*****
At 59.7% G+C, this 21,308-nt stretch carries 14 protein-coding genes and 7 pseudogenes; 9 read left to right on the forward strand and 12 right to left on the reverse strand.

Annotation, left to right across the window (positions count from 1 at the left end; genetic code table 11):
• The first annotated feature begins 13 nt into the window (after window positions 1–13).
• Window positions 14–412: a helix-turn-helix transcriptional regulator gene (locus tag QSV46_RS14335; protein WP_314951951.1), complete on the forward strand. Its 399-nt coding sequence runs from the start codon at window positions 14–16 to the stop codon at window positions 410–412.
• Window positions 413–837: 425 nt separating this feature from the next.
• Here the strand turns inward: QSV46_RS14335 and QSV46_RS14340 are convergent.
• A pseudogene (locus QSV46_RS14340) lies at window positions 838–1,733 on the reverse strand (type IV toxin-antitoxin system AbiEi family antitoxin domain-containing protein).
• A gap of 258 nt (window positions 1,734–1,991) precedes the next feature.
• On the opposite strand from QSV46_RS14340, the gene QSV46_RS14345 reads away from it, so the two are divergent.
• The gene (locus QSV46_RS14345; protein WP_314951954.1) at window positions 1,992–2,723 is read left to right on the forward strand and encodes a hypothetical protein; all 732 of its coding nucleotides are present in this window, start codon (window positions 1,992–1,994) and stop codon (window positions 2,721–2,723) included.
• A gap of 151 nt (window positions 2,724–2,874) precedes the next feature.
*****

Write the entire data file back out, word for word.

At 59.7% G+C, this 21,308-nt stretch carries 14 protein-coding genes and 7 pseudogenes; 9 read left to right on the forward strand and 12 right to left on the reverse strand.

Annotation, left to right across the window (positions count from 1 at the left end; genetic code table 11):
• The first annotated feature begins 13 nt into the window (after window positions 1–13).
• Window positions 14–412: a helix-turn-helix transcriptional regulator gene (locus tag QSV46_RS14335; protein WP_314951951.1), complete on the forward strand. Its 399-nt coding sequence runs from the start codon at window positions 14–16 to the stop codon at window positions 410–412.
• Window positions 413–837: 425 nt separating this feature from the next.
• Here the strand turns inward: QSV46_RS14335 and QSV46_RS14340 are convergent.
• A pseudogene (locus QSV46_RS14340) lies at window positions 838–1,733 on the reverse strand (type IV toxin-antitoxin system AbiEi family antitoxin domain-containing protein).
• A gap of 258 nt (window positions 1,734–1,991) precedes the next feature.
• On the opposite strand from QSV46_RS14340, the gene QSV46_RS14345 reads away from it, so the two are divergent.
• The gene (locus QSV46_RS14345; protein WP_314951954.1) at window positions 1,992–2,723 is read left to right on the forward strand and encodes a hypothetical protein; all 732 of its coding nucleotides are present in this window, start codon (window positions 1,992–1,994) and stop codon (window positions 2,721–2,723) included.
• A gap of 151 nt (window positions 2,724–2,874) precedes the next feature.